Reference Article: Top DRIP Strategies for Maximum Earnings | by Hjellen | Feb, 2022

What is your goal with DRIP?

Is it to get your cash out ASAP, feel better, then look for gains after that? Perhaps you have a goal to purchase something in 12 months and want this to be your source for that purchase. Maybe you want to max out your gains at one year or take money back slowly along the way.

When it comes down to it, the difference between one strategy and the next can be brought down to how one decision is made, when to compound and when to claim. How one balances that simple choice produces a lot of variability. The wrong balance between those two will produce significantly less in gains.

This article will be geared towards the reader who is already invested into DRIP and looking to maximize gains within the framework of their specific financial goals. For the reader who wants to know more about DRIP, what it is and whether it is an investment that meets their needs and level of risk tolerancethey can go HERE.

The purpose of this article is to review the top DRIP strategies leaving the reader with the knowledge needed to 1) know which strategy fits their financial goals and 2) know how to use that strategy in an optimal fashion.

To make the strategies comparable, there will be some standards…

  1. Each strategy starts with a $1,000 “investment”. This means that, after the 10% tax, each investment will start with $900 in the DRIP pool providing the 1% daily return.
  2. Each strategy assumes the price of DRIP will be unchanged.
  3. Each strategy assumes that no additional money will be brought in through referrals, airdrops or additional deposits. Compounding is allowed of course.
  4. All strategies will end at a year as the 365 day expiration will hit on that original $1000 deposit. So the amount that can earn interest will drop by $900 at that time, then the next day it will drop by another $8.55, and so on. At the same time the amount that can earn interest will be increased by whatever is being compounded on that day. The calculations just get too complicated for my tiny brain after a year.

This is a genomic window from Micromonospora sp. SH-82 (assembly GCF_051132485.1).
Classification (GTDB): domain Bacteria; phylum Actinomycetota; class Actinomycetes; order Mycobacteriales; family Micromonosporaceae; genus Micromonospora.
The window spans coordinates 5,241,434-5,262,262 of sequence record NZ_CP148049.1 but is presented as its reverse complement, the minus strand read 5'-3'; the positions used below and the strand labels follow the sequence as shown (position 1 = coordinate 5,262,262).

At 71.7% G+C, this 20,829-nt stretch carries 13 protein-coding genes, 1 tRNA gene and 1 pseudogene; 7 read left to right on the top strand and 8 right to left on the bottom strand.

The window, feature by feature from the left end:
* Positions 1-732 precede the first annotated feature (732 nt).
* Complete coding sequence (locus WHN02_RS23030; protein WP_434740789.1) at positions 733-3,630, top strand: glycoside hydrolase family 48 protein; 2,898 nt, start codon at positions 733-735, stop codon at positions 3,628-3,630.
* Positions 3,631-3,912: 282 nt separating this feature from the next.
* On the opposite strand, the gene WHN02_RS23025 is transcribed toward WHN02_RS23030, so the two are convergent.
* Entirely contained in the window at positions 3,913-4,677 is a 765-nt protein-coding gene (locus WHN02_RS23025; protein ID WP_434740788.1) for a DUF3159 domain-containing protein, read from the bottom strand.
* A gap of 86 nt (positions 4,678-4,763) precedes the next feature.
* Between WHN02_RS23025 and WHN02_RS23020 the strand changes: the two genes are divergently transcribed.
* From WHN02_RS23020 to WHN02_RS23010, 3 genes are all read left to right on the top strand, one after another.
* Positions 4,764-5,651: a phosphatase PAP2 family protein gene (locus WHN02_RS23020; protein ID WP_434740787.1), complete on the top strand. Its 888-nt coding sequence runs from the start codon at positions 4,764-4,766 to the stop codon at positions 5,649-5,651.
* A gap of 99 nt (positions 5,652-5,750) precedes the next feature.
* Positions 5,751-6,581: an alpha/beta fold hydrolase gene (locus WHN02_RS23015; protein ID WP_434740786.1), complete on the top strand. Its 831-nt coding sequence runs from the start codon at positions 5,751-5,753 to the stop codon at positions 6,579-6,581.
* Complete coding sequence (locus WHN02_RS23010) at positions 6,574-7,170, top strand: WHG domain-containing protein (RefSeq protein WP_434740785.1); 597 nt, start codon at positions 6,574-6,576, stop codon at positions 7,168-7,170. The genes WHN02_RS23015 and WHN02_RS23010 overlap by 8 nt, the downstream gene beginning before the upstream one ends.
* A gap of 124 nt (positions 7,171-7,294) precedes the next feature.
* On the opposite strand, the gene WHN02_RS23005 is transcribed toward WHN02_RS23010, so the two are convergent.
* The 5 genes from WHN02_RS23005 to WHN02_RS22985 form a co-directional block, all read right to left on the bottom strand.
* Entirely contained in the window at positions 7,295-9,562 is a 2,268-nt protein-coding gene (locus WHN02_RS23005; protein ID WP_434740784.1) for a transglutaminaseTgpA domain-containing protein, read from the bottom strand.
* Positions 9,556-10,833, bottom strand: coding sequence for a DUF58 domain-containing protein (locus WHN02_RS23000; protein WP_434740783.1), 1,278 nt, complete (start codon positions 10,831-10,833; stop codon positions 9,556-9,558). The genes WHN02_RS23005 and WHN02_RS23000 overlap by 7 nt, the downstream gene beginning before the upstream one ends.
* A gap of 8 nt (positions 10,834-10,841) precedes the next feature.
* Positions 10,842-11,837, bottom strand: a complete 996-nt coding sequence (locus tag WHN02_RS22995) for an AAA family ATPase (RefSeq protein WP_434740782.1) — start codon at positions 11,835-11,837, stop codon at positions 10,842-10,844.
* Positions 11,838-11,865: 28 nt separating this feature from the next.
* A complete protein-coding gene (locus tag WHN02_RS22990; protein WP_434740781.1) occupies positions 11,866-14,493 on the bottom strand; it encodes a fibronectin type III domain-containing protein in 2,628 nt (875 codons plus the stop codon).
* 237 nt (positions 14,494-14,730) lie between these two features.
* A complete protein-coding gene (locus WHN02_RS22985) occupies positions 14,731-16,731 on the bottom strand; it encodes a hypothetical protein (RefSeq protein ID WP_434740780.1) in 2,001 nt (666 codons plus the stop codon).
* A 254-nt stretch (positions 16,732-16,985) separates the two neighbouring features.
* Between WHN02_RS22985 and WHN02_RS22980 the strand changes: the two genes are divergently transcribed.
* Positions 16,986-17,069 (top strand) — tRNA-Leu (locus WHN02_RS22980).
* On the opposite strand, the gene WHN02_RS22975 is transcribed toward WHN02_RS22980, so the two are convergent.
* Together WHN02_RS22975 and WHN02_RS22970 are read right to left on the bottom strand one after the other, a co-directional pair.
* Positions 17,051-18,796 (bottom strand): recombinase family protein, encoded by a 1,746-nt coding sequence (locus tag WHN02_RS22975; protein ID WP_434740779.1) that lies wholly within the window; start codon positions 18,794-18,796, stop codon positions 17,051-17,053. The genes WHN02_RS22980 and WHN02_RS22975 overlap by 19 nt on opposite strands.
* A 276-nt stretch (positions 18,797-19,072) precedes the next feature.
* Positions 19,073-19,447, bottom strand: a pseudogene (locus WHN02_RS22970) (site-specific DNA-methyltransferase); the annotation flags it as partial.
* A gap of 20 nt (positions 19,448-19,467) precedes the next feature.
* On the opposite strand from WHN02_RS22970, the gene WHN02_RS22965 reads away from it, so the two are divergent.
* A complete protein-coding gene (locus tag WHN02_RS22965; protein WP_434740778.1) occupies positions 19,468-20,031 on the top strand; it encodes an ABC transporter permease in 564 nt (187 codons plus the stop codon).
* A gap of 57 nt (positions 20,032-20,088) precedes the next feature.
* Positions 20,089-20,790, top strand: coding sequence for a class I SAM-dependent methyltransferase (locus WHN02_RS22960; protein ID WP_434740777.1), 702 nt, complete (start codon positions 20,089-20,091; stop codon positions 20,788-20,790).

5. For these strategies I will not include gas fees. In general they are less than $1 per transaction. I trust the reader who wants to bring that into their calculation can determine how many transactions they will need to complete and bring in the appropriate deduction.

I want to get my money out first.

There is a psychological reassurance one gets knowing that they got their initial return back from any investment. Obtaining that reassurance is the first goal of this investor, but what is the best way to reach that goal?

No compounding at all: This is as straightforward as one can get. If the investor waits 124 days then they will have enough to pull out their funds and get the original $1,000 investment back.

  • $9 x 124 days = $1,116
  • $1,116 – 10% fee= $1,004.40

Compounding for a day or two doesn’t change this end point. It will still take 124 days. However, if the investor compounds for 4 days, then they will be able to get that initial investment back one day earlier.